This time instead of jumping back into the story mode, I chose a song from the easy list and started giving it a try. Well, more suckage, but I was up from 20 to about 40%. Now, when I say I know I was sucking, I would hit almost 100% on easy when playing Guitar Hero, so I understand the concept of hitting the buttons when they come across the target area. At this point, I decided to do the tutorial. Which, to be honest, helped me tons. I was able to get back in the rhythm of the game after a little practice.

Well, to make a longer story longer, I went back in and picked another easy song and scored almost 90% with a 74 note string, meaning I hit 74 notes in a row accurately. After a few more songs, even a few on the more difficult range, I still managed to keep my score from hitting the crapper. So, if your rusty and haven't played a plastic instrument in a few years, I suggest you put your ego in check and play through the tutorial.

But, overall I would have to say I made the right decision to pick this monster up. It is the most fun I've had playing a game, except the one with Scott, Aaron and the other Scott a month back. I love the Beatles. I have been a fan of The Beatles since way back in High School. It wasn't until cd's became inexpensive and widely available back in the early 90's that I began filling out my collection. I'm not a Beatles maniac, but I do appreciate their music. I especially appreciate how, in a time when people were just scratching the surface of rock and roll and specifically, what could be done with electric instruments and sounds to enhance a song, the Beatles were right there on the front lines with George Martin, making it happen for us.

If you have Rock Band, I would suggest picking this up, the music has been remastered in true stereo and the animation is just great. If your not a fan of plastic instrument games, then, I would suggest one of the 12 remastered compact discs recently released. Each of them have been remastered in true stereo and digitally enhanced. Course, as a co worker said to me recently when I asked if he listens to The Beatles, his response was, "I don't listen to anything, with a few excepts, that was released before I was born". That was 24 years ago. What a shame.

The Play List
(Might not be complete!)

I Want To Hold Your Hand
I Feel Fine
Day Tripper
Paperback Writer
Don't Let Me Down

Please Please Me (1963)
I Saw Her Standing There
Do You Want To Know A Secret
Twist and Shout

With the Beatles (1963)
I Wanna Be Your Man

A Hard Day's Night (1964)
A Hard Day's Night
Can't Buy Me Love

Beatles For Sale (1964)
Eight Days a Week

Help! (1965)
Ticket To Ride

Rubber Soul (1965)
Drive My Car
I'm Looking Through You
If I Needed Someone

Revolver (1966)
Yellow Submarine
And Your Bird Can Sing

Sgt. Pepper's Lonely Hearts Club Band (1967)
Sgt. Pepper's Lonely Hearts Club Band/With a Little Help From My Friends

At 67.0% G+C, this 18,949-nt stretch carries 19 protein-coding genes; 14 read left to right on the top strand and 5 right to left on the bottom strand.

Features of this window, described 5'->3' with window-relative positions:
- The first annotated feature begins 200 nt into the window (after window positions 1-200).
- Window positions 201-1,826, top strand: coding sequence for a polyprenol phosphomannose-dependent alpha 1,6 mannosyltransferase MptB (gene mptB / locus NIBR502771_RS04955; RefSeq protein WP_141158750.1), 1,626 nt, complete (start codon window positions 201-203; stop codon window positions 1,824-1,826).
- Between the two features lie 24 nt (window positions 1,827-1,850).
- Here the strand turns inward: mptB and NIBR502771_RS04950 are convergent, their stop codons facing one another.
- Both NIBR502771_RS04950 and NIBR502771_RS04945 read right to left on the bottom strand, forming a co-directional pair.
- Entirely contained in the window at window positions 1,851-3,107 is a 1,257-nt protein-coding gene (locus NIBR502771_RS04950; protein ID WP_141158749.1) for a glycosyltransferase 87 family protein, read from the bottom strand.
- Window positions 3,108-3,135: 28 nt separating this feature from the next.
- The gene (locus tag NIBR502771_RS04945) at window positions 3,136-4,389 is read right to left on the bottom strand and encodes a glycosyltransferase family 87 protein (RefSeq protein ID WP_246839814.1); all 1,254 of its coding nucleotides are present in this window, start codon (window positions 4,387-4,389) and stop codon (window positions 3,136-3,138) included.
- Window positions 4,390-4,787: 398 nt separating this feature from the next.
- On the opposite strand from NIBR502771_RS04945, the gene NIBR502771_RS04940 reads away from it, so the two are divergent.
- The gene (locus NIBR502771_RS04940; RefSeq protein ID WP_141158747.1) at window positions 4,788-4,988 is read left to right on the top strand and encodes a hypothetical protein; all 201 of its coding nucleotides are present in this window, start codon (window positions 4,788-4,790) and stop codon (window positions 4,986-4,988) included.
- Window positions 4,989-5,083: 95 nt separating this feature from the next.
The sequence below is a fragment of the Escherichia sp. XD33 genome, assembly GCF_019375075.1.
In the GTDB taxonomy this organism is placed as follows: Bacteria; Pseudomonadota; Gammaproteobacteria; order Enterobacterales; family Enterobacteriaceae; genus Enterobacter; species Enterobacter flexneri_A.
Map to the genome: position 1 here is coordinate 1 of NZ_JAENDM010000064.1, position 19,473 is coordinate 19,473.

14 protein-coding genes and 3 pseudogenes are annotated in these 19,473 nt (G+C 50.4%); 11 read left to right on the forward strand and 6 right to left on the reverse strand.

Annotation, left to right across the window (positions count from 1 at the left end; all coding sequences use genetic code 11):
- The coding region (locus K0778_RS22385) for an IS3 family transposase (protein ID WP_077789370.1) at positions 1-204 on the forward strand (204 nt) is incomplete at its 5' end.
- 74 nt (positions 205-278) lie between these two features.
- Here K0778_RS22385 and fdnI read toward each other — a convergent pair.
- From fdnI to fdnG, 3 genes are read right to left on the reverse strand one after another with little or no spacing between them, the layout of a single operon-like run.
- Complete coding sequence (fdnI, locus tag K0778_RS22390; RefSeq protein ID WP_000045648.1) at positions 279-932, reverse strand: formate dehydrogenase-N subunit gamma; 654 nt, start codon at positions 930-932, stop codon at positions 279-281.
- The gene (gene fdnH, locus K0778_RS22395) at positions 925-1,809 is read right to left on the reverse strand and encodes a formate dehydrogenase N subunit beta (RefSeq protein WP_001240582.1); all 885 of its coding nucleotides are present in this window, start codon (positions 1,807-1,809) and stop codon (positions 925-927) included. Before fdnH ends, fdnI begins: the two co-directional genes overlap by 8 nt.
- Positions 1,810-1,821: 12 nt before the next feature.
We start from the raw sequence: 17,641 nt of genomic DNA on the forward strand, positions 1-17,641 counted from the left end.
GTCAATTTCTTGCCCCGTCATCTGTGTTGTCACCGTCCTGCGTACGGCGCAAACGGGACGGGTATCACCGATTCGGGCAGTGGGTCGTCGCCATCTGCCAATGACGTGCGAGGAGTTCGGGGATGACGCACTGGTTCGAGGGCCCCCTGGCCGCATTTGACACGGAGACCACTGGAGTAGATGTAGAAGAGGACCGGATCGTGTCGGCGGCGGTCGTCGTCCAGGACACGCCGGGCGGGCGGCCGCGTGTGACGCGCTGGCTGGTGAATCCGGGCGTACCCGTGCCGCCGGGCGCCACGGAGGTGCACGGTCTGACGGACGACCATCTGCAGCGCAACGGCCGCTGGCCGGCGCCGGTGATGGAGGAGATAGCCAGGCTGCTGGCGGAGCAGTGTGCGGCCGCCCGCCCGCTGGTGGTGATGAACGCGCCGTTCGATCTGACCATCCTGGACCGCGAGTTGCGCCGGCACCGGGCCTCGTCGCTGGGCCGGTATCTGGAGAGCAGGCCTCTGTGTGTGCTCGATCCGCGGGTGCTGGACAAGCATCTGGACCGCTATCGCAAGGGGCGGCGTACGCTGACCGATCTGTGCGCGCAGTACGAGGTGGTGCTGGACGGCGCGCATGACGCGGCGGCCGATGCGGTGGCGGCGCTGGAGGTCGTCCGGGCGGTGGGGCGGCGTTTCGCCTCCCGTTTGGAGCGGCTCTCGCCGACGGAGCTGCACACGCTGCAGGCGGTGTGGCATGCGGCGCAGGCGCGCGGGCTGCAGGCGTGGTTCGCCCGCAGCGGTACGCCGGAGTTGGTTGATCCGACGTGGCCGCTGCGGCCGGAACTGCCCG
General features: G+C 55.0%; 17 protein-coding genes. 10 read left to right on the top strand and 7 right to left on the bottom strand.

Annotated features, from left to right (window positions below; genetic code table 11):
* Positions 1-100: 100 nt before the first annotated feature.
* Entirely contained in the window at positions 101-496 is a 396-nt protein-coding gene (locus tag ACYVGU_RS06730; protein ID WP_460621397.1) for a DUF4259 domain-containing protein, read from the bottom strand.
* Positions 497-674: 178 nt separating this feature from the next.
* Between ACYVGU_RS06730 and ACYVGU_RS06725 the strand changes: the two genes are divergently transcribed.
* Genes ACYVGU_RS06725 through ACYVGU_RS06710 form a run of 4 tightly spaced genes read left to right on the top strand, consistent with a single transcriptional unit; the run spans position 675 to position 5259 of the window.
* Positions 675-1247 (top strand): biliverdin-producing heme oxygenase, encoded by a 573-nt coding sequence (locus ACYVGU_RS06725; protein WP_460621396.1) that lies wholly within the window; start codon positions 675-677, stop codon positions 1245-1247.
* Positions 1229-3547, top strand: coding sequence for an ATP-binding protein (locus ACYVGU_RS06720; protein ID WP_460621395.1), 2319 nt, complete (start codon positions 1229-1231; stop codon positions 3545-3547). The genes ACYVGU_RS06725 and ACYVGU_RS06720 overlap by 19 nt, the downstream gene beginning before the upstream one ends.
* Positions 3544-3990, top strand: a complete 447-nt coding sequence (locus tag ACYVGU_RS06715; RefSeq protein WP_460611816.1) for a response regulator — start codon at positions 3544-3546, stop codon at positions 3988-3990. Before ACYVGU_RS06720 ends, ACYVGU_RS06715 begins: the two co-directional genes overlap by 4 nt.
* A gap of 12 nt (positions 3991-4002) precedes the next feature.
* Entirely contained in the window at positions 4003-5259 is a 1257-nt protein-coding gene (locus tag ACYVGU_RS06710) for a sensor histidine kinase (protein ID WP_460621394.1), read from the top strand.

Lucy In The Sky With Diamonds
Getting Better
Good Morning Good Morning

Magical Mystery Tour (1967)
I Am The Walrus
Hello Goodbye

The Beatles (White Album) (1968)
Dear Prudence
Back In the U.S.S.R.
While My Guitar Gently Weeps
Helter Skelter

Yellow Submarine (1969)
Hey Bulldog

Abbey Road (1969)
Come Together
Octopus's Garden
I Want You (She's So Heavy)
Here Comes the Sun

Let It Be (1970)
Dig a Pony
I Me Mine
I Got a Feeling
Get Back

Love (2006)
Within You Without You/ Tomorrow Never Knows

A large portion of the songs need to be unlocked in story mode.

Monday, September 7, 2009

Champions Online Impressions

I have a very low resistance to games. Meaning, if I see a lot of people having a great time playing a game that I'm slightly interested, I'll pick it up just to try it. Such is the case with my latest purchase, Champions Online.

Now this game originally wasn't on my radar. I had tried City of Heroes, another super hero game created by Cryptic, and found it very lacking. It was like a Thanksgiving meal without the turkey and dressing. The little I had read on blogs from people who had been in the beta was that the game was not very fun and it was pretty broken. So if I was going to try the game it would be months down the line after getting way more feedback.

Then the game got released.

I started getting feedback on the game in a very interesting place, Twitter. A lot of those people I follow started tweeting about the game and the impressions were pretty positive. Apparently, Cryptic had decided, strangely enough, to fix a lot of the broken aspects of the game in beta, which isn't what successful game developers are suppose to do. As a result the game is much more polished, Sorry Darren, than expected. So, on a whim, I decided to pick up it up and a 2 month game card at Best Buy. This way, if I was bored in 3 months, it would be easy to quit.

The first thing that gave me hesitation that I might have been in haste purchasing the game was the fact that the installation gave me a few problems. The game got stuck on patching and crashed, so when I force closed the game, it wouldn't start up at all. This took me several minutes of internet investigation to find a fix, which I'm still not certain corrected the issue. All I do know is eventually the game, after a system reboot or two, started working again and patched. Then I was able to get into the game and start having fun.